Tag: Millenials

2018 Toyota C-HR XLE Premium

2018 Toyota C-HR XLE Premium

Toyota C-HR
Toyota C-HR

The 2018 Toyota C-HR coulda, woulda, shoulda. They say shortly before it appeared in dealerships as a Porsche, the 924 was set to arrive in Volkswagen dealer showrooms. The 2018 Toyota C-HR XLE Premium follows that same path, in that it was to be introduced as a Scion instead.

No matter though as it now seemingly fits into the edgier family that Toyota has become. One of the smaller Crossovers in the Toyota lineup, it’s a sharply creased, curvy round, futuristic-styled turn on a high-riding (well maybe not very high) hatchback that can answer several needs that maybe you might not have realized to this point.

Limited Power.

Toyota C-HR
Toyota C-HR

The 2018 Toyota C-HR is powered by a singular 2.0-liter four-cylinder engine that produces 144 hp and 139 lb-ft of torque. Power is delivered to the front wheels through a continuously variable transmission (CVT). There is no all-wheel-drive option.

Eighteen-inch wheels are standard offerings for this model, with automatic headlights, auto high-beams, and LED daylight running lights. Our two-tone, radiant green and iceberg-painted (turquoise and white?) C-HR is relatively well equipped, although for just a few more shekels, you can have the C-HR XLE Premium instead, which added fog lights, keyless entry and ignition, heated front seats (a great idea in Florida!) and driver’s side two-way power lumbar support. Finally, blind spot monitoring with rear cross-traffic alert complete the package which we think is a better, more complete offering than the base C-HR XLE model.

The interior is a hodge-podge of textures and features that work for the most part. It’s nothing that we haven’t seen before, and features a bit of hard plastic combined with fabric seats and a rather straightforward gear shift selector. This Toyota C-HR has a nice shape and continuity to the dashboard orienting itself towards the driver, although we have a bone to pick with the audio head unit that seems as though it was taken off the shelf from a soon to be out of business car audio installer.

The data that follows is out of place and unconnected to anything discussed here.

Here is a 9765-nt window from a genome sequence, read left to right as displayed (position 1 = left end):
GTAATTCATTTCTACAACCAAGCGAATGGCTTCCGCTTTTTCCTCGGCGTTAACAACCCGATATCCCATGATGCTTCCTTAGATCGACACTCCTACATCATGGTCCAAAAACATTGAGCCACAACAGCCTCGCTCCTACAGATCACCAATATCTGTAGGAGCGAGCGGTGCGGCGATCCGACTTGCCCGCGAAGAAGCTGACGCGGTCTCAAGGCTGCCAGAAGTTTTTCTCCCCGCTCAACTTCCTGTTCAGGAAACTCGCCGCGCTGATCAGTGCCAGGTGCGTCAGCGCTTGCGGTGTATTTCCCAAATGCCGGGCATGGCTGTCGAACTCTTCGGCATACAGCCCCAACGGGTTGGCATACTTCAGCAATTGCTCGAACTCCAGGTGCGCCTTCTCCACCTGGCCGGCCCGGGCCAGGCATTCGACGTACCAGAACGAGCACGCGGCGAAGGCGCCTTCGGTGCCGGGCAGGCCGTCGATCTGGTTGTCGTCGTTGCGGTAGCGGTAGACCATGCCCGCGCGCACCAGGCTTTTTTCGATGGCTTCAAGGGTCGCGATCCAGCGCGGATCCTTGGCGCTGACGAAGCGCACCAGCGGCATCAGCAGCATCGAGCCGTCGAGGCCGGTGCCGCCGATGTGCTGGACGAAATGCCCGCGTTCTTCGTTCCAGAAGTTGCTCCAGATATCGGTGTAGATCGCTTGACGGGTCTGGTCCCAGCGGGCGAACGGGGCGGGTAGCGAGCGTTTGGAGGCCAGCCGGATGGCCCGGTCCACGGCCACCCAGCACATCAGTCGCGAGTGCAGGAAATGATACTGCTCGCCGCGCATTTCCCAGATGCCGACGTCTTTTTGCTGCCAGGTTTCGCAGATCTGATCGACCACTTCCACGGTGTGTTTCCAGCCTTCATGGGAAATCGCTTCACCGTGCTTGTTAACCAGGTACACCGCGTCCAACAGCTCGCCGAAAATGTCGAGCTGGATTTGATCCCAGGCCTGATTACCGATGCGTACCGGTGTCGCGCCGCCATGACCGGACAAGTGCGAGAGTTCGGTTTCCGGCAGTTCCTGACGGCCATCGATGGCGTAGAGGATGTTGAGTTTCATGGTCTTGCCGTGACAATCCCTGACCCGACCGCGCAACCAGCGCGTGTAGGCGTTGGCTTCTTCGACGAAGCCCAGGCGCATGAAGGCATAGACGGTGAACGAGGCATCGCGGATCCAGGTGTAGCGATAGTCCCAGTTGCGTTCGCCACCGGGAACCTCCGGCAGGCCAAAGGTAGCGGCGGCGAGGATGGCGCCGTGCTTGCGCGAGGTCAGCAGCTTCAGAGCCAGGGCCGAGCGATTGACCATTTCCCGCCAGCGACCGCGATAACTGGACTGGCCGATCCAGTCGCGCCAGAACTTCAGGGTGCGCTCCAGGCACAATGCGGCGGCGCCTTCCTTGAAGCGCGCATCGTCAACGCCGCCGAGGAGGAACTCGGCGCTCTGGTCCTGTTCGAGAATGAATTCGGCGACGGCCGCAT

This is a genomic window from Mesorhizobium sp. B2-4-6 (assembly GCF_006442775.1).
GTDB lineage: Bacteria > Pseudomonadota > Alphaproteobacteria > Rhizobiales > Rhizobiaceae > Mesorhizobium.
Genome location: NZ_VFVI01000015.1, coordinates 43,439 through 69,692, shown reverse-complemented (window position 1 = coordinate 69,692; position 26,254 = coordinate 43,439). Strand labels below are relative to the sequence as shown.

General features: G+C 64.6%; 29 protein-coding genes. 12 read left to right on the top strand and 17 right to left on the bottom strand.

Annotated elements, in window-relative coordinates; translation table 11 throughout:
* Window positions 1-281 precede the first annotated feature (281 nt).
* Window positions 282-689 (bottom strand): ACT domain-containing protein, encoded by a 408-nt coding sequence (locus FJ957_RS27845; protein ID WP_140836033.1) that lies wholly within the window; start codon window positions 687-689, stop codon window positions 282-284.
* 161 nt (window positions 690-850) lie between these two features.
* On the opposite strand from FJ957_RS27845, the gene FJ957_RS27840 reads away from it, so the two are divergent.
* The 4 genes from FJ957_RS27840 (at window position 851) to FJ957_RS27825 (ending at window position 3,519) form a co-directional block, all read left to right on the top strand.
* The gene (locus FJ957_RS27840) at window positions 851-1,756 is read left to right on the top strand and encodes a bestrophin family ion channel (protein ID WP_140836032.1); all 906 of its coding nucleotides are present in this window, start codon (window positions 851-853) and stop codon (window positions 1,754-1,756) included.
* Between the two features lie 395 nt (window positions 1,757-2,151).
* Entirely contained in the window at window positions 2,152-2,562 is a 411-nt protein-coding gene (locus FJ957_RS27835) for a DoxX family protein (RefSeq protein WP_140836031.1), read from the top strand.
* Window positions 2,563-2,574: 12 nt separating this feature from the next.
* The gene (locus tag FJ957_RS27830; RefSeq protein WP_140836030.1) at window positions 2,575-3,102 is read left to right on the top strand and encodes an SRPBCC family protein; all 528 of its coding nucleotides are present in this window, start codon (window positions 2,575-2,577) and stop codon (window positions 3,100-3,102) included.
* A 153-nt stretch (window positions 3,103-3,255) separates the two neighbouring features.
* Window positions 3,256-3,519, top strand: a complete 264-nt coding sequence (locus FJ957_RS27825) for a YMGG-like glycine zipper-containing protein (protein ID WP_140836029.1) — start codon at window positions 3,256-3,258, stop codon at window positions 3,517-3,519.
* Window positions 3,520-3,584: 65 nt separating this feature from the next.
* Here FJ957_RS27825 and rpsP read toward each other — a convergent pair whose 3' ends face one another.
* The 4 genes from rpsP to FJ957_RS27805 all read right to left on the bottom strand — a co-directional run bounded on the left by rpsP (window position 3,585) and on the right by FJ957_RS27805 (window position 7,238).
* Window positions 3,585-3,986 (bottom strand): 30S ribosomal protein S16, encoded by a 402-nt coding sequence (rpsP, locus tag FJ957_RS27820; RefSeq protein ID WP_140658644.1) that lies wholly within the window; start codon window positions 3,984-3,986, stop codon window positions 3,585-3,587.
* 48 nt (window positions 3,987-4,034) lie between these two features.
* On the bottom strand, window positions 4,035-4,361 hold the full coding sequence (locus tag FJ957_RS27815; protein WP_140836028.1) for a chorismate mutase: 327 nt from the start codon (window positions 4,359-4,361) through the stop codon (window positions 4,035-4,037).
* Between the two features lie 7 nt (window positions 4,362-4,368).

And yes, we know how all you millennial’s like apps. But that doesn’t mean we like to see apps on our in-car entertainment. Instead of burying navigation and other functions within the menu, why not just have a button on the face of the unit that says Navi? Or Maps. You managed to put an icon of a telephone handset on the face of the unit, why not some other shortcuts? Speaking of apps and telephones, at this point in time, the C-HR is still lacking Apple CarPlay and Android Auto connectivity.

Buyers will likely also check out the Buick Encore, Nissan Juke, and Hyundai Kicks when shopping this segment.

The rear seat is somewhat cavern-like in that shorties will likely fall deep into the seats and not be able to see out the windows. It can comfortably carry two and in a pinch squeeze a third person into the second row but for all intents and purposes we consider the C-HR more of an urban lifestyle vehicle than a suburban kid hauler and utility vehicle. So instead why not just fold down the rear seats and use it as a medium-sized crossover vehicle instead.

Toyota C-HR
Toyota C-HR

The C-HR includes a standard 7.0-inch audio display screen, adaptive cruise control, 10 airbags, dual zone climate control 18-inch wheels and Bluetooth. Step up a few dollars more and get the Premium model with push-button start, keyless entry, a blind spot monitoring system, folding mirrors and heated seats.

Drive Time.

We liked the way the 2018 Toyota C-HR XLE Premium looks and handles, but not so much how it moves. That is our big fall down in the car overall. We actually like the way the Toyota C-HR handled. It doesn’t have much power, especially when you consider that this non-turbocharged 2.0-liter four-cylinder engine only produces 144 hp and 139 lb-ft of torque. It sends its traction to the front-wheel-drive transaxle via a continuously variable transmission (CVT), which, when judged by a strictly seat-of-the-pants feel, gives the impression that it is both noisy, and slow. Particular moves, while in traffic, need to be planned deliberately, unless you’ve had designs all along on being the hood ornament of the big 18-wheeler that is rapidly filling up your rear-view mirror.